Would you like me to ask the Technische Museum if they would like to make you immortal too?:)

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I like the old Thomastik tailpieces.  The tuners operate smoothly, and the tuning range is such that you can often get to alternative tunings in a jam session without using the pegs.  Tonally, I haven't noticed any difference... but I'm a fiddler.  I would expect that the shortness and the high weight would matter more (if anything) than the string spacing, which I measure at 33mm.  I use 34mm at the bridge.

Thank you Jacob for the word "anthroposoph", which I had to look up.  Reminds me of the gas station attendant who thought and thought really hard in his darkened apartment and came up with a unified field theory, which he documented with all kinds of diagrams and then submitted to one of the engineers at JPL.  No, it did not rock the scientific world, but it was mildly entertaining.

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1 hour ago, nathan slobodkin said:

Do others use string spacing as wide as 36 for violins? I have always used 34 as per Francais shop and it seems to me D.Burgess has suggested 33 as standard. What would be the results  of wider spacing from the players point of view?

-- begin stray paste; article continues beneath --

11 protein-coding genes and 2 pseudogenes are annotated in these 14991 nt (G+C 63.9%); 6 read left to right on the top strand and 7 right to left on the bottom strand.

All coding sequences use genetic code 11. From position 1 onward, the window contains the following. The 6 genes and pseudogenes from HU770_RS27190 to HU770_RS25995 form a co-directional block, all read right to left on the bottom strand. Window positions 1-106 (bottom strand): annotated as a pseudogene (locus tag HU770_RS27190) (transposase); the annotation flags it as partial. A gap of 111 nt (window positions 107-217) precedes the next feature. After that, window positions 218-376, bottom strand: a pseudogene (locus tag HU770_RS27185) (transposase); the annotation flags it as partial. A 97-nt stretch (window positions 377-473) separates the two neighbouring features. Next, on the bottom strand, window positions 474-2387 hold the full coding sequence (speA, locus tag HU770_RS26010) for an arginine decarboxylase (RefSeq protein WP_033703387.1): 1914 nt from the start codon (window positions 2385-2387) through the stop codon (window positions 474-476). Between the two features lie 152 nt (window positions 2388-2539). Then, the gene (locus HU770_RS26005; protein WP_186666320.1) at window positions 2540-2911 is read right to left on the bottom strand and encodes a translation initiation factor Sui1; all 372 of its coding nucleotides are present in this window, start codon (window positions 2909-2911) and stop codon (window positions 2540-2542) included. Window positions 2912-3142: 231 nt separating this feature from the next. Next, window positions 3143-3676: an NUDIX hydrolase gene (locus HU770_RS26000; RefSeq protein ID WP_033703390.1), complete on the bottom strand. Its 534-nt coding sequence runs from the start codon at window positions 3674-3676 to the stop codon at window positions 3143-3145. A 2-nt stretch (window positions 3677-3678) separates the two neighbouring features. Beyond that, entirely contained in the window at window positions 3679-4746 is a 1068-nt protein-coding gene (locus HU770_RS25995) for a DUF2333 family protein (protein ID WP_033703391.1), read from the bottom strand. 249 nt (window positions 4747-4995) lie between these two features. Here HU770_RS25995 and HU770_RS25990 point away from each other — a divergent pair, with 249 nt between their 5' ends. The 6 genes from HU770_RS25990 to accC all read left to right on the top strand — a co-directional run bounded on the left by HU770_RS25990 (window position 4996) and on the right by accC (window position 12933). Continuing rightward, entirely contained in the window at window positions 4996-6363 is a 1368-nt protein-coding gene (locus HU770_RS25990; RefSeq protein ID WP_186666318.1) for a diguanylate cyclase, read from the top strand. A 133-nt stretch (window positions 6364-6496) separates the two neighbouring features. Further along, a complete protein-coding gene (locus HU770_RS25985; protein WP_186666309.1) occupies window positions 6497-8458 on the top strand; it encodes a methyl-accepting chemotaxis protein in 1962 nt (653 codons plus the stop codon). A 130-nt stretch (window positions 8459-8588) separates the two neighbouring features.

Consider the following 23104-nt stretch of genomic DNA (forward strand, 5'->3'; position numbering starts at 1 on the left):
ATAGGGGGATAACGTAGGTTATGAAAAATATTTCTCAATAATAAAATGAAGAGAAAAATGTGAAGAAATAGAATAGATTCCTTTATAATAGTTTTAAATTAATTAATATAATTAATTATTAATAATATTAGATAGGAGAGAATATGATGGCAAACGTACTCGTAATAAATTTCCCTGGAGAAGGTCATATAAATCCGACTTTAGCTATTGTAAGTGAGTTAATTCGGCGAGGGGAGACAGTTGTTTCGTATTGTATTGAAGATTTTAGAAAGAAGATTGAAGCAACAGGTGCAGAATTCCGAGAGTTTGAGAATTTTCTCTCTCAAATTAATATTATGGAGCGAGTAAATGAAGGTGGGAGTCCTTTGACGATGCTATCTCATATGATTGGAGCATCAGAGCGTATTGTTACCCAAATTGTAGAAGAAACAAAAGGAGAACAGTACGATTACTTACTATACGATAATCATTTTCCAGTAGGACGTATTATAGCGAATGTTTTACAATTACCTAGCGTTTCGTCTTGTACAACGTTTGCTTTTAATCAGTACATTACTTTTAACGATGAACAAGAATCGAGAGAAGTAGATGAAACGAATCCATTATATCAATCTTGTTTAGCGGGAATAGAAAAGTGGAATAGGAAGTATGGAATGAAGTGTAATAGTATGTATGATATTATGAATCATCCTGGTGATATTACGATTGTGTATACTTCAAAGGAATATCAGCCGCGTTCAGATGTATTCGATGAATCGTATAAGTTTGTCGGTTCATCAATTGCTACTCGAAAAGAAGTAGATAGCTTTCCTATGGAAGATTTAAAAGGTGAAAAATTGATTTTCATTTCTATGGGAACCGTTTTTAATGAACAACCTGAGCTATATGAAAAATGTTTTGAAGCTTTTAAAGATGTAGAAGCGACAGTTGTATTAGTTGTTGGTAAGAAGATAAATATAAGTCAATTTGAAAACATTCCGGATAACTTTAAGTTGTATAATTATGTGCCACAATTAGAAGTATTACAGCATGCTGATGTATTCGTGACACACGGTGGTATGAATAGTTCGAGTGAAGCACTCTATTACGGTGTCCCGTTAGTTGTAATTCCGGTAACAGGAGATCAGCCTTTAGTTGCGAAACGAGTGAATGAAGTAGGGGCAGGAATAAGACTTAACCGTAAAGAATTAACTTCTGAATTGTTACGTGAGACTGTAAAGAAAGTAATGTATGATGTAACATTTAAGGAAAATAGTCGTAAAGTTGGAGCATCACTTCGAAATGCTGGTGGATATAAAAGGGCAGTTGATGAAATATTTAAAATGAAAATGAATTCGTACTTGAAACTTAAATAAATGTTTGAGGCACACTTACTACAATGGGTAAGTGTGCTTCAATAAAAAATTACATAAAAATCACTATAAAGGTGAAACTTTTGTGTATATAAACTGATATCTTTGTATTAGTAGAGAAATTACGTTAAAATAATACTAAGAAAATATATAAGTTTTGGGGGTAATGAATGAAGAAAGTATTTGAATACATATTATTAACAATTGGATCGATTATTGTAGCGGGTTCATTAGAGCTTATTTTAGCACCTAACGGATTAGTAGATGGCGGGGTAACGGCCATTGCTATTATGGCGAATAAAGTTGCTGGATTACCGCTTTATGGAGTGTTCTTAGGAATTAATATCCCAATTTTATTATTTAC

I took a lot of measurements from old German branded bridges and most of them were in the range of what I wrote, a very few around 34mm. The new school seems to prefer a more narrow range, allegedly to have the fingering more close together in the very high positions, but I never saw a master bridge as close as 33mm. Maybe that's a new tendency which I missed. At least the old time wider spacing explains the dimension of the Infeld tailpiece.

I agree completely that the Infeld looks clumsy, maybe ugly for some taste, but I never found one buzzing, in opposite to the Wittners which I had to put into the dustbin often.

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22 minutes ago, Don Noon said:

 

Thank you Jacob for the word "anthroposoph", which I had to look up.  

I wasn’t sure if “anthroposoph” was even an English word, but it is/was a fairly widespread movement here, the best known one being Rudolf Stainer, he didn't make any violins though (as far as I know)

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Just now, jacobsaunders said:

I wasn’t sure if “anthroposoph” was even an English word, but it is/was a fairly widespread movement here, the best known one being Rudolf Stainer, he didn't make any violins though (as far as I know)

Rudolf Steiner, just because I'm a pedant.:rolleyes:

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I have no knowledge on this subject, but I can suggest what my intuition tells me...
I don't think there is a reason related to 'improving the sound, only technological. Wider gaps between the microtuners were needed to properly and solidly mount the axles on which the microtuners work.
In the case of guitars, there are many examples, various solutions that have nothing to do with improving the sound.